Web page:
Barley was one of the first cultivated grains, particularly in Eurasia as early as 10,000 years ago. It is high in fiber, especially beta-glucan, which may reduce cholesterol and blood sugar levels. It may also aid weight loss and improve digestion. Whole-grain, hulled barley is more nutritious than refined, pearled barley. Barley contains selenium. Getting selenium from the diet can help prevent inflammation, according to a study from 2012.
Barley is packed with vitamin C, antioxidants, and minerals. All these are excellent for your skin. It has been proven to reduce inflammation in the body. Whole grain barley is very high in dietary fiber, which allows it to be digested slowly. Combined with a high level of magnesium, whole-grain barley is considered an incredibly beneficial food for diabetics and those with a high risk of developing diabetes. Barley 1 cup 3.5g protein, 44.3g carbs, 6g fiber, 193 calories
Asparagus is a nutrient-packed vegetable. It is a very good source of fiber, folate, vitamins A, C, E and K, as well as chromium, a trace mineral that enhances the ability of insulin to transport glucose from the bloodstream into cells. That’s good news if you’re watching your blood sugar. It’s also a great source of copper, an essential trace mineral that aids in collagen formation, energy production and iron absorption.
Thanks to their diuretic function, they help the cleansing process by activating the functions of the liver and kidneys that eliminate the toxins. Asparagus Can Keep Diabetes Away. It is a popular vegetable, can keep diabetes at bay by helping blood sugar levels stay under control while boosting the output of insulin, the hormone that helps the body absorb glucose, says a study. This study suggests asparagus extract exerts anti-diabetic effects. Asparagus 1cup, 2.9g protein, 5g carbs, 2.8 fiber, 27 calories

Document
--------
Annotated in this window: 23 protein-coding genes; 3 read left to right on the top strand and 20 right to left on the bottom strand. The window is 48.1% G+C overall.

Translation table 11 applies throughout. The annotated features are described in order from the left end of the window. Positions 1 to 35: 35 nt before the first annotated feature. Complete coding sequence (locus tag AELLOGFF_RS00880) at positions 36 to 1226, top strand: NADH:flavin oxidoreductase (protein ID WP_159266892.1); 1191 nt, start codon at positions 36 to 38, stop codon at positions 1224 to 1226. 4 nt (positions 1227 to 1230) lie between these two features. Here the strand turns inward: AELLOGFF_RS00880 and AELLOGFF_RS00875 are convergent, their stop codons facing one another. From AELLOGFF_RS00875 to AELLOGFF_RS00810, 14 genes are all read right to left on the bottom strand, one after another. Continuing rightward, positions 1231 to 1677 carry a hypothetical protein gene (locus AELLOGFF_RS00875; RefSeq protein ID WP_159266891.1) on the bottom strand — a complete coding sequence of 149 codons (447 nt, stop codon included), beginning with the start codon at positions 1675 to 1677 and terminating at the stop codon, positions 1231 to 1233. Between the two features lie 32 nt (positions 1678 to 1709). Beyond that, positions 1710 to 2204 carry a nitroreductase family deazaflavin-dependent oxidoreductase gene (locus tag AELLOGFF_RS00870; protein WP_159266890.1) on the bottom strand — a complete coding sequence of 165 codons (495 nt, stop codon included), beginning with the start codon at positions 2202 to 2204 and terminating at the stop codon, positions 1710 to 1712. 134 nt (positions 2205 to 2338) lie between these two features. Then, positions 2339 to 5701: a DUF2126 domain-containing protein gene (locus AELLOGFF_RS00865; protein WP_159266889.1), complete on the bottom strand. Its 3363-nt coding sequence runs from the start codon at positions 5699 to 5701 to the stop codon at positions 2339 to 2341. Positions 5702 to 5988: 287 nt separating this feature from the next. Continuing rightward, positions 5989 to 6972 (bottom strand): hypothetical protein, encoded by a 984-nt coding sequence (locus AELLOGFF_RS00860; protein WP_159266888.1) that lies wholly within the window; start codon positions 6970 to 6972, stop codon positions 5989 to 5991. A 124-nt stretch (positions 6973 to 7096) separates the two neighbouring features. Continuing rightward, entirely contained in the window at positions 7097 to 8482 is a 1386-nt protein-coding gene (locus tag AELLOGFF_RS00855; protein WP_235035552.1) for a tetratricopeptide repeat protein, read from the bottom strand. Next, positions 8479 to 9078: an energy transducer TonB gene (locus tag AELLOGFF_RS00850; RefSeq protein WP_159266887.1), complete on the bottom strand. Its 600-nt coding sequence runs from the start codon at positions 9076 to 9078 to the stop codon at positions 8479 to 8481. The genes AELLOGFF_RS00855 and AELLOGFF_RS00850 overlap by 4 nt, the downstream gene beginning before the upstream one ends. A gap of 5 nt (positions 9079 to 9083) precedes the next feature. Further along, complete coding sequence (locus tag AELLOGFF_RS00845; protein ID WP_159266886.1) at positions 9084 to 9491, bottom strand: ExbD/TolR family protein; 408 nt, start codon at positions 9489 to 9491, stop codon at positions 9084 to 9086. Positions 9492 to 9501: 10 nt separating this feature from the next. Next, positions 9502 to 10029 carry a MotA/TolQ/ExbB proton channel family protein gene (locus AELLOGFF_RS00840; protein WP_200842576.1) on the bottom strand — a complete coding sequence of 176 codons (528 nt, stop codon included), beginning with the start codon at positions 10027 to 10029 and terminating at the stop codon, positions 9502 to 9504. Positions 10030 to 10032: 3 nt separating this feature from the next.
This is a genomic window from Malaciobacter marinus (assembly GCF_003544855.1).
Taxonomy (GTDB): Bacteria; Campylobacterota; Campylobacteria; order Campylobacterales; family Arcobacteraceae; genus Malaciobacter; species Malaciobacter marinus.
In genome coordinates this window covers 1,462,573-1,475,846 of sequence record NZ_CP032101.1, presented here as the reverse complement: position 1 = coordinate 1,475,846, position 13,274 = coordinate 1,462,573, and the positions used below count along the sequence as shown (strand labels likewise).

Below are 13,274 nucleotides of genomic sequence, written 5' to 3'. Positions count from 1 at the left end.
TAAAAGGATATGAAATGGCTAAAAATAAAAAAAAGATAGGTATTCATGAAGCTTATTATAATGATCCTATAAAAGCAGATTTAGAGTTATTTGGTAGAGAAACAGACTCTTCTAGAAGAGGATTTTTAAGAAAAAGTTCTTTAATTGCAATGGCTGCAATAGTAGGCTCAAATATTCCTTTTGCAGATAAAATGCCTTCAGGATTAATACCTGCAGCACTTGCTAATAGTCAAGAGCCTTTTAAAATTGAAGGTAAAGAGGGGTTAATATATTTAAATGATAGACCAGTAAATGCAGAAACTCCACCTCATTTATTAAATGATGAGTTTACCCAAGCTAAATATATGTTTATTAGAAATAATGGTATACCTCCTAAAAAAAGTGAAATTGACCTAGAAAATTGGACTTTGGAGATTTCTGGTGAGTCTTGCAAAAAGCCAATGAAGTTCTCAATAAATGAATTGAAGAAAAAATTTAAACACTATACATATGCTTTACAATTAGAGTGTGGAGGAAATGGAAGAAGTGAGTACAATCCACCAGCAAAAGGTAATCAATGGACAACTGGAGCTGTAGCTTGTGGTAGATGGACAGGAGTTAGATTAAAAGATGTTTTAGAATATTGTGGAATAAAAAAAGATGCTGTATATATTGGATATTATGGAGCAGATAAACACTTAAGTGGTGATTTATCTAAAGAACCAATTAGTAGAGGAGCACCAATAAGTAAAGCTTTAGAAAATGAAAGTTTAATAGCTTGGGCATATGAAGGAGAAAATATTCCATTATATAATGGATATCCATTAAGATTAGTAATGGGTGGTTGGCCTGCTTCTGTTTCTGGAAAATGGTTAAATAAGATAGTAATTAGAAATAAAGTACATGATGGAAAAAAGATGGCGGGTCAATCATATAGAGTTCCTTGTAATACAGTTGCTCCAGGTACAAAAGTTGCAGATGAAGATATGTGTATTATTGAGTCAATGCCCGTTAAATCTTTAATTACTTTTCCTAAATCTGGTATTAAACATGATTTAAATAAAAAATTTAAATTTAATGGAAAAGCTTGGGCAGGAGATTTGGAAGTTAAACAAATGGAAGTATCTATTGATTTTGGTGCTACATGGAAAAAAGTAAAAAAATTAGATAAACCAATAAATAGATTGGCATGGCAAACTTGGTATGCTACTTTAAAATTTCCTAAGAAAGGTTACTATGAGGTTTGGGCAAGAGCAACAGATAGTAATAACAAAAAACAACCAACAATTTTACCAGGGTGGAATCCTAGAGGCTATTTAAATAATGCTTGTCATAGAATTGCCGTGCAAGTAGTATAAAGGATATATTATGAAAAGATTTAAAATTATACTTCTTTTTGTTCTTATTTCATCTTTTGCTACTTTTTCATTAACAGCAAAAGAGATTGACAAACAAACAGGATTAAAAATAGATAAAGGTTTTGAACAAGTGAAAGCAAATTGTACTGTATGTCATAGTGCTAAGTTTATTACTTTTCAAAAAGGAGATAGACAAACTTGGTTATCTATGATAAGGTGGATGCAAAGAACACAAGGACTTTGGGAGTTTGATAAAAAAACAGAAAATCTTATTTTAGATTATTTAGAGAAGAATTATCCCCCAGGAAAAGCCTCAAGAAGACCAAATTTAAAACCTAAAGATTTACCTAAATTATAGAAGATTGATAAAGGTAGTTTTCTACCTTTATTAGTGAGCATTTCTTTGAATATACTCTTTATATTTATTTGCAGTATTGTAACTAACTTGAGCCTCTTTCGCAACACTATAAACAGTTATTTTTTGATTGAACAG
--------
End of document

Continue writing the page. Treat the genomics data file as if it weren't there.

Broccoli is a great source of protein as well as vitamins K and C, a good source of folate (folic acid) and also provides potassium, fiber. Vitamin C builds collagen, which forms body tissue and bone, and helps cuts and wounds heal. Vitamin C is a powerful antioxidant and protects the body from damaging free radicals.
Cruciferous vegetables, such as broccoli and Brussels sprouts are particularly healing for arthritis conditions, as are asparagus, pak choi, cauliflower, celery cabbage, and fennel. Studies have found that eating a serving of broccoli every day could prevent and slow the spread of osteoarthritis. Broccoli is full of many vitamins and minerals important for skin health, including zinc, vitamin A and vitamin C. It also contains lutein, a carotenoid that works like beta-carotene. Lutein protects your skin from oxidative damage, which can cause your skin to become dry and wrinkled. Broccoli 1 cup 3.7g protein, 11.2g carbs, 5.1g fiber, 55 calories
Spinach is a leafy green flowering plant native to central and western Asia. It is a rich source of protein and it is also an excellent source of vitamin K, vitamin A, vitamin C, and folate as well as being a good source of manganese, magnesium, iron and vitamin B2. Vitamin K is important for maintaining bone health and it is difficult to find vegetables richer in vitamin K than spinach.
Low in calories and packed with the goodness of vitamins and minerals, spinach contains a high content of fiber and water, which can help facilitate weight loss. So, if you happen to maintain a healthy calorific intake, going for nutrient-dense spinach could be a really good choice. Leafy greens like spinach can help reduce inflammation. Earlier research shows nitrate in the plant has the potential to help convert “bad” fat cells, which are white, into beige cells which help to reduce obesity. Spinach 1 cup cooked 5.3g protein, 6.8g carbs, 4.3g fiber, 41 calories
Wakame is a nutritious, edible seaweed that brings a unique taste and texture to a variety of dishes. It can add a range of vitamins and minerals to your diet for a low number of calories. It is also associated with various health benefits, including lower cholesterol levels, decreased blood pressure, enhanced weight loss and reduced blood sugar.
Unlike land plants such as kale and spinach, seaweed contains preformed omega-3 fatty acids DHA and EPA, so seaweed can be a reliable source of omega-3. There are several types of seaweed, and it generally comes dried or in a powder form. One common nutrient that is found across all seaweed is dietary fiber. It helps in digestion and helps in weight loss. Seaweed (wakame) 1 cup, 5.3g protein, 6.8g carbs, 4.3g fiber, 41 calories